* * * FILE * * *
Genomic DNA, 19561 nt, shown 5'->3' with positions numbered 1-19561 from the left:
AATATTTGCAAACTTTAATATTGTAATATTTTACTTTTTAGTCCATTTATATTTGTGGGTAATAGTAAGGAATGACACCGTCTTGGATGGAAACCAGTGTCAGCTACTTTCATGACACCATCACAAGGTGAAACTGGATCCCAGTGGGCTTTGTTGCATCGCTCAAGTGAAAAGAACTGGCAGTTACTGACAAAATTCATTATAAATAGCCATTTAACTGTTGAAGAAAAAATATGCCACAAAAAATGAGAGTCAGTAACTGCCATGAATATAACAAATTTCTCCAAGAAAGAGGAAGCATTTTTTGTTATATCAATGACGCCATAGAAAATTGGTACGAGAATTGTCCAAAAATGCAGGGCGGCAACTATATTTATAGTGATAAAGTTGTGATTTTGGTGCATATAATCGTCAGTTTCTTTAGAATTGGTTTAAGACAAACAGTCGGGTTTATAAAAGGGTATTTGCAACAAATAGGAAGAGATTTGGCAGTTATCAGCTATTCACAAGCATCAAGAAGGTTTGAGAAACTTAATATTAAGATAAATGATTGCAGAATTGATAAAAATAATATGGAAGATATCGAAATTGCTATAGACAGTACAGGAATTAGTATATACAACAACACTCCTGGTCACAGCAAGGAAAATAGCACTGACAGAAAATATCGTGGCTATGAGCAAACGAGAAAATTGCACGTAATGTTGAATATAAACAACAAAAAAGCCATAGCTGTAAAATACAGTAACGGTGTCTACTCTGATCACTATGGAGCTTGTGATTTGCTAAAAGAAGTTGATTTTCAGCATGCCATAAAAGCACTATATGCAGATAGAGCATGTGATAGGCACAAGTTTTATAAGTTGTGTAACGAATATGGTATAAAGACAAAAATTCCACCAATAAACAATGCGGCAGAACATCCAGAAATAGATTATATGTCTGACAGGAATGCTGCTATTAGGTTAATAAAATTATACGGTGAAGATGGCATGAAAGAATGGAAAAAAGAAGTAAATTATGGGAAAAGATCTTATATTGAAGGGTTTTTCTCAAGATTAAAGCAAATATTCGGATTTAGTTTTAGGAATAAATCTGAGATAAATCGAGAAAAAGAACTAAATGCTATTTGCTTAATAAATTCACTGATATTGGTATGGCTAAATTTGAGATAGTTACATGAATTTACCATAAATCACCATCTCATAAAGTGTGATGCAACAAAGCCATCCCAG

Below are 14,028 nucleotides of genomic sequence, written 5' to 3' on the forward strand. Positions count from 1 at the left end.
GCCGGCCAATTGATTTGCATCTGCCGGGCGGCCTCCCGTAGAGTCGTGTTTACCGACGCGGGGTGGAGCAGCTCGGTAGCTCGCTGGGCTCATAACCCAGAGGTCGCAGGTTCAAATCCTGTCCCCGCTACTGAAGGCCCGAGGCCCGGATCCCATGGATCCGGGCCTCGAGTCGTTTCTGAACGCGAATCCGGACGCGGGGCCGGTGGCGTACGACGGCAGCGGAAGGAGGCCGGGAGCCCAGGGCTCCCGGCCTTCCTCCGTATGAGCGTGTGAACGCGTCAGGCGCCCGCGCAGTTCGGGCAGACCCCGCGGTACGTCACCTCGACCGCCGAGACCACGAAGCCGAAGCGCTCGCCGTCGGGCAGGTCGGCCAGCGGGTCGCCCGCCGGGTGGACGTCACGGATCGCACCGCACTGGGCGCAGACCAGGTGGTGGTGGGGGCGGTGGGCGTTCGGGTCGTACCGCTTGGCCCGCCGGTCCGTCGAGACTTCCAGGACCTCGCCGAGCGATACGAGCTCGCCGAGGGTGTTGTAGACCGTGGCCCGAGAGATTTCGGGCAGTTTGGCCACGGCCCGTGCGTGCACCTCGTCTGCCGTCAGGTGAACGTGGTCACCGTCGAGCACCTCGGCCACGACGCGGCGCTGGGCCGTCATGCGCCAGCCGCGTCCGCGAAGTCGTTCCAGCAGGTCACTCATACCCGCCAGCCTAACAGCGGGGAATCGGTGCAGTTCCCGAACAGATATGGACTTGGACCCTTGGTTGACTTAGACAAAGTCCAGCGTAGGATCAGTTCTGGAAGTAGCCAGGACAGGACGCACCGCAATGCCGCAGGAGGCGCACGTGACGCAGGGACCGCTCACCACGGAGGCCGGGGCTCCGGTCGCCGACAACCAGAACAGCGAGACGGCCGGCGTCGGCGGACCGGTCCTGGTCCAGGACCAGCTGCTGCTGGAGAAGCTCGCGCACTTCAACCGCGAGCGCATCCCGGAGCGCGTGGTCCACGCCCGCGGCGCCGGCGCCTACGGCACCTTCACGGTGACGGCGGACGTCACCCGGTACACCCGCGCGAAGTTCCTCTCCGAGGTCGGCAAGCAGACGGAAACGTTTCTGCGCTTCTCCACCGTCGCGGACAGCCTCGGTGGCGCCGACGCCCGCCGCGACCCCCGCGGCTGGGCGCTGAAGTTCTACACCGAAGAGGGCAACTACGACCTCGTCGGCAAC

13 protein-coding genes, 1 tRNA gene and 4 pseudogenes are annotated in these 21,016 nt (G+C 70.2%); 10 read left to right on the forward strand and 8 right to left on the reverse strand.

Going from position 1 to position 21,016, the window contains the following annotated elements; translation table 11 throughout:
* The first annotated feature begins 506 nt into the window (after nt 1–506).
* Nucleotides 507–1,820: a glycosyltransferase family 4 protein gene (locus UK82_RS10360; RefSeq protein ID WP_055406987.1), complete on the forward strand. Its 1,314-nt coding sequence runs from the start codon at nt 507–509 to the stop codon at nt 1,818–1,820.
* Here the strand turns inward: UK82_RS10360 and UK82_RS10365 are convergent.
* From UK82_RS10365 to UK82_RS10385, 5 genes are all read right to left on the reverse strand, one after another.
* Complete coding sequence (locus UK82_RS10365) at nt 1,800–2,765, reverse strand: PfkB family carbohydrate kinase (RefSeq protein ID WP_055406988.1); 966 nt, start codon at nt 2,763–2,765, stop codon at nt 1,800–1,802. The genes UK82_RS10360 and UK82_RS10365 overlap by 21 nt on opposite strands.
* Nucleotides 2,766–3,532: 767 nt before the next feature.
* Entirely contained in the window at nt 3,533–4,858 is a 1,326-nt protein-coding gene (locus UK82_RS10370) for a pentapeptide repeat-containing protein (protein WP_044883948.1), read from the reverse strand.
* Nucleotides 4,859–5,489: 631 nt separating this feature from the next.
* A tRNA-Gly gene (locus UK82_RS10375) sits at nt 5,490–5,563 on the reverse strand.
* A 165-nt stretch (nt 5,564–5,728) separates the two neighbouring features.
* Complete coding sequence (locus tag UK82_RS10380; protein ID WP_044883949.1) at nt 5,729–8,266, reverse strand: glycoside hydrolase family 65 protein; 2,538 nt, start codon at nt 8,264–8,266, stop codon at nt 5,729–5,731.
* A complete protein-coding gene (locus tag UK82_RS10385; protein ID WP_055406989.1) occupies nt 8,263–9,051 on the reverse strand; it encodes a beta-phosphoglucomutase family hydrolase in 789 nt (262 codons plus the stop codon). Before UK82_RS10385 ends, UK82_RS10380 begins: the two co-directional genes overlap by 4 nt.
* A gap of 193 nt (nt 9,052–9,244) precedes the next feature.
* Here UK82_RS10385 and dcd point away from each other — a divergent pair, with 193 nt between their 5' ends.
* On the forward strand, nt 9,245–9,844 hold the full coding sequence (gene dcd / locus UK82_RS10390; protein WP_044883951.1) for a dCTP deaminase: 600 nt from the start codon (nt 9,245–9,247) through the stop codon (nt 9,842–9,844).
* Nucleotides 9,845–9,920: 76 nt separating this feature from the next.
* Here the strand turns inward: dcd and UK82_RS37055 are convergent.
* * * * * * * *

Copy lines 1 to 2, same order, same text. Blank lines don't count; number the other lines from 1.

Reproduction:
Genomic DNA, 19561 nt, shown 5'->3' with positions numbered 1-19561 from the left:
AATATTTGCAAACTTTAATATTGTAATATTTTACTTTTTAGTCCATTTATATTTGTGGGTAATAGTAAGGAATGACACCGTCTTGGATGGAAACCAGTGTCAGCTACTTTCATGACACCATCACAAGGTGAAACTGGATCCCAGTGGGCTTTGTTGCATCGCTCAAGTGAAAAGAACTGGCAGTTACTGACAAAATTCATTATAAATAGCCATTTAACTGTTGAAGAAAAAATATGCCACAAAAAATGAGAGTCAGTAACTGCCATGAATATAACAAATTTCTCCAAGAAAGAGGAAGCATTTTTTGTTATATCAATGACGCCATAGAAAATTGGTACGAGAATTGTCCAAAAATGCAGGGCGGCAACTATATTTATAGTGATAAAGTTGTGATTTTGGTGCATATAATCGTCAGTTTCTTTAGAATTGGTTTAAGACAAACAGTCGGGTTTATAAAAGGGTATTTGCAACAAATAGGAAGAGATTTGGCAGTTATCAGCTATTCACAAGCATCAAGAAGGTTTGAGAAACTTAATATTAAGATAAATGATTGCAGAATTGATAAAAATAATATGGAAGATATCGAAATTGCTATAGACAGTACAGGAATTAGTATATACAACAACACTCCTGGTCACAGCAAGGAAAATAGCACTGACAGAAAATATCGTGGCTATGAGCAAACGAGAAAATTGCACGTAATGTTGAATATAAACAACAAAAAAGCCATAGCTGTAAAATACAGTAACGGTGTCTACTCTGATCACTATGGAGCTTGTGATTTGCTAAAAGAAGTTGATTTTCAGCATGCCATAAAAGCACTATATGCAGATAGAGCATGTGATAGGCACAAGTTTTATAAGTTGTGTAACGAATATGGTATAAAGACAAAAATTCCACCAATAAACAATGCGGCAGAACATCCAGAAATAGATTATATGTCTGACAGGAATGCTGCTATTAGGTTAATAAAATTATACGGTGAAGATGGCATGAAAGAATGGAAAAAAGAAGTAAATTATGGGAAAAGATCTTATATTGAAGGGTTTTTCTCAAGATTAAAGCAAATATTCGGATTTAGTTTTAGGAATAAATCTGAGATAAATCGAGAAAAAGAACTAAATGCTATTTGCTTAATAAATTCACTGATATTGGTATGGCTAAATTTGAGATAGTTACATGAATTTACCATAAATCACCATCTCATAAAGTGTGATGCAACAAAGCCATCCCAG